California Wildfire Commission Recommends Liability Reform to Save Utilities, Protect Ratepayers
The Commission on Catastrophic Wildfire Cost and Recovery published a draft report on May 29 with recommendations on equitable distribution of costs among affected parties of the catastrophic California wildfires.
According to the report, the trend of growing fire activity related to increasing global temperatures coupled with population incursions into high fire risk areas means that catastrophic wildfires will likely occur again. Also, the commission recognizes that California’s utilities have played a pivotal role in causing the state’s most destructive recent wildfires and must take a leadership position in mitigating the risks created by this new reality in the state.
However, in one of its main findings, the report recommends that regulators should limit the liability that utilities face when their equipment causes fires. California’s current inverse condemnation rules, which mean that utilities can be found liable for all wildfire damages, regardless of the standard of care or negligence, do not equitably socialize the costs of these wildfires and can lead to costly capital and a higher risk of bankruptcy for utilities. According to the task force, the credit downgrades are proof that SB 901, which was enacted last year and allowed utilities to pass some of their costs to ratepayers, does not do enough to manage the wildfire risk affecting the state’s major utilities. Earlier this year, PG&E filed to reorganize under Chapter 11 of the U.S. bankruptcy code to deal with billions of dollars in potential liability associated with the 2017 and 2018 Northern California wildfires.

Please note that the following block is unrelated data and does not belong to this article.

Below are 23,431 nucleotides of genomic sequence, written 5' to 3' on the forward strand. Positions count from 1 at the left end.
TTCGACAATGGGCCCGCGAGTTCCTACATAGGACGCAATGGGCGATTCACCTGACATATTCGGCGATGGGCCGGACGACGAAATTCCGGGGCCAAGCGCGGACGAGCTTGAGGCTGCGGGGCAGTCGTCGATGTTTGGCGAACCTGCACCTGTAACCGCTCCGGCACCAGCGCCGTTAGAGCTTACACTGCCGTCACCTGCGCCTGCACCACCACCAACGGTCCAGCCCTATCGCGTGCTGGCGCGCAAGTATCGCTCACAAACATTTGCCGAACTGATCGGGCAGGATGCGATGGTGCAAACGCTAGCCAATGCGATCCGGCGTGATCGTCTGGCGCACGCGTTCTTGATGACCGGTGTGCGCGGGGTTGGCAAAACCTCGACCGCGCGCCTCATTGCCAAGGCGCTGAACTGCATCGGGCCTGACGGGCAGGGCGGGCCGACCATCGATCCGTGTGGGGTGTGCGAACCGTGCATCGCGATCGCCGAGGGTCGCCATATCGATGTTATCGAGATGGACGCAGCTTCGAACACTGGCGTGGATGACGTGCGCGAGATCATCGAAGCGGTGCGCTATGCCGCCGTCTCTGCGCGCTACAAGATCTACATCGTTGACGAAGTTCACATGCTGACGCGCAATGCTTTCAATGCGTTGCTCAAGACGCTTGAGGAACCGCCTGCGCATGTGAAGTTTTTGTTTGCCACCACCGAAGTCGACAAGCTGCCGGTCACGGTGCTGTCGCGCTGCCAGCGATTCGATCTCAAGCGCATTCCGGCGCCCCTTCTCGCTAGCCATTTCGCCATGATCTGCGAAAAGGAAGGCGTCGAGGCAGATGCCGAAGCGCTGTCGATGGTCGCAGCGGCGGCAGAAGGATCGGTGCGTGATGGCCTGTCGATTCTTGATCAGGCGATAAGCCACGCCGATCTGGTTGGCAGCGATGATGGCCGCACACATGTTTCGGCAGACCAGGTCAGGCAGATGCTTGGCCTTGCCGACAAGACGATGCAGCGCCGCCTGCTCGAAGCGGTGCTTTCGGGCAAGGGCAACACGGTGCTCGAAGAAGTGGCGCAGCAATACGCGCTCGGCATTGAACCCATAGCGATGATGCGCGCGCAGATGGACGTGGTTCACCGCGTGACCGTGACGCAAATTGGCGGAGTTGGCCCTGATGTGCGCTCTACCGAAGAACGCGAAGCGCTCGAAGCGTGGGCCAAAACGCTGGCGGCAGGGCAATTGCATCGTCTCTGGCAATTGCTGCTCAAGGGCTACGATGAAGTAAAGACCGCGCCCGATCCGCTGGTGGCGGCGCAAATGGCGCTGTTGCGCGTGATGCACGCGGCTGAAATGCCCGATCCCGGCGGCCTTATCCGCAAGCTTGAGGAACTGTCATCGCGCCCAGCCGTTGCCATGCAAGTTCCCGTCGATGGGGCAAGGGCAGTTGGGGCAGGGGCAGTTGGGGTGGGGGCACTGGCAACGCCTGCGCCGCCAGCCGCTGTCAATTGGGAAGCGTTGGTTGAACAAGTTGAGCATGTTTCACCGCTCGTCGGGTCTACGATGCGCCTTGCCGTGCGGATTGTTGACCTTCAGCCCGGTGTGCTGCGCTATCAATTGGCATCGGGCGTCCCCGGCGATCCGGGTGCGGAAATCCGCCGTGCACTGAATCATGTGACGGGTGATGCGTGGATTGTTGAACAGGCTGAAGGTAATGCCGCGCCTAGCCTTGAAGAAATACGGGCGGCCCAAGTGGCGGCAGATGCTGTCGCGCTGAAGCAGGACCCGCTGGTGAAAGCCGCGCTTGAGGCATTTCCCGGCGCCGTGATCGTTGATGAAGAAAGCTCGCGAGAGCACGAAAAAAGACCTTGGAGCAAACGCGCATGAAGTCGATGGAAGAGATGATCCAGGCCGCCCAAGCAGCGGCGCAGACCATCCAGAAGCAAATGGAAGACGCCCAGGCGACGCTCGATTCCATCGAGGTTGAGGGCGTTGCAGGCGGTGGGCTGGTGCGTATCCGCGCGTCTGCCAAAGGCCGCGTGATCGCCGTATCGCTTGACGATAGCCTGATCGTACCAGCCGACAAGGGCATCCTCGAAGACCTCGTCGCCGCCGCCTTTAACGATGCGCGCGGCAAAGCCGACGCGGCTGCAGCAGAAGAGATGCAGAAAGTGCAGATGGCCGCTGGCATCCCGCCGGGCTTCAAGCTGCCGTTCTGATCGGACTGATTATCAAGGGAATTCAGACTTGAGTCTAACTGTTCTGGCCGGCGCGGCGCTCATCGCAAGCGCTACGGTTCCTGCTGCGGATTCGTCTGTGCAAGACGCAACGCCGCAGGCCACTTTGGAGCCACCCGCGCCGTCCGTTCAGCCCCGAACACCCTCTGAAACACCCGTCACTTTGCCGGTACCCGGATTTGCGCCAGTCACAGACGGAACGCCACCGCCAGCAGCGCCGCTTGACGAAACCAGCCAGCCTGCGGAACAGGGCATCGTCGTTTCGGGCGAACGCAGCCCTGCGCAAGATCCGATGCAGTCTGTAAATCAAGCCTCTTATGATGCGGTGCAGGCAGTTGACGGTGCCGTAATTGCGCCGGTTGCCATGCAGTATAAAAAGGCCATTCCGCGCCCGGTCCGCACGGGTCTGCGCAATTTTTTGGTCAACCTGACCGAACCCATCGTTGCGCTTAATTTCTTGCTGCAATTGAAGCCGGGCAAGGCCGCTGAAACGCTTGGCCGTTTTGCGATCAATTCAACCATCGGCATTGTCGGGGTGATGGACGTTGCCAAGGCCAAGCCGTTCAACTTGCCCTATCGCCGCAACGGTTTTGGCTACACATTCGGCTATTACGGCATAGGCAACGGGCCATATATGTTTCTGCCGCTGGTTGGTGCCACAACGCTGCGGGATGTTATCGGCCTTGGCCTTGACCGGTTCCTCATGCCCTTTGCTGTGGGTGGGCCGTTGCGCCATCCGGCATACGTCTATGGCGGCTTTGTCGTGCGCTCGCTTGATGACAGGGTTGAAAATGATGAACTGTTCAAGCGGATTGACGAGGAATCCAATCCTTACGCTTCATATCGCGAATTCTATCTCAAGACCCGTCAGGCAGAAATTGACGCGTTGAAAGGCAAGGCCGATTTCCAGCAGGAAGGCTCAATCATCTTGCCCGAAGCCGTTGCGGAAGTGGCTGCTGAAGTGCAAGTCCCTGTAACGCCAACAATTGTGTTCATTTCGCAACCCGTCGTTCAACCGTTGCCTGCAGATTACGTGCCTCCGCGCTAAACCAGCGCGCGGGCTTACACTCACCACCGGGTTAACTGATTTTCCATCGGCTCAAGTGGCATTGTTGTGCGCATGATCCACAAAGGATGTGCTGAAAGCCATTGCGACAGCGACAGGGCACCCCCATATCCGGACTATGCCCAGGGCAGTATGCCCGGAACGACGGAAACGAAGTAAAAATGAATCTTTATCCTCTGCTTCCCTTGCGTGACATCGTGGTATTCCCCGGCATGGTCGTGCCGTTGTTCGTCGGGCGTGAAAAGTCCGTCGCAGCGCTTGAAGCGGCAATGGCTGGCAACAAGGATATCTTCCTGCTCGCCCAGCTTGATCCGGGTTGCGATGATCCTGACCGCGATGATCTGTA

The draft report also recommends reforms to the financial mechanisms for paying wildfire liabilities, changes to housing insurance and the creation of a temporary wildfire victims fund.
A meeting is scheduled for June 7 to discuss the report findings.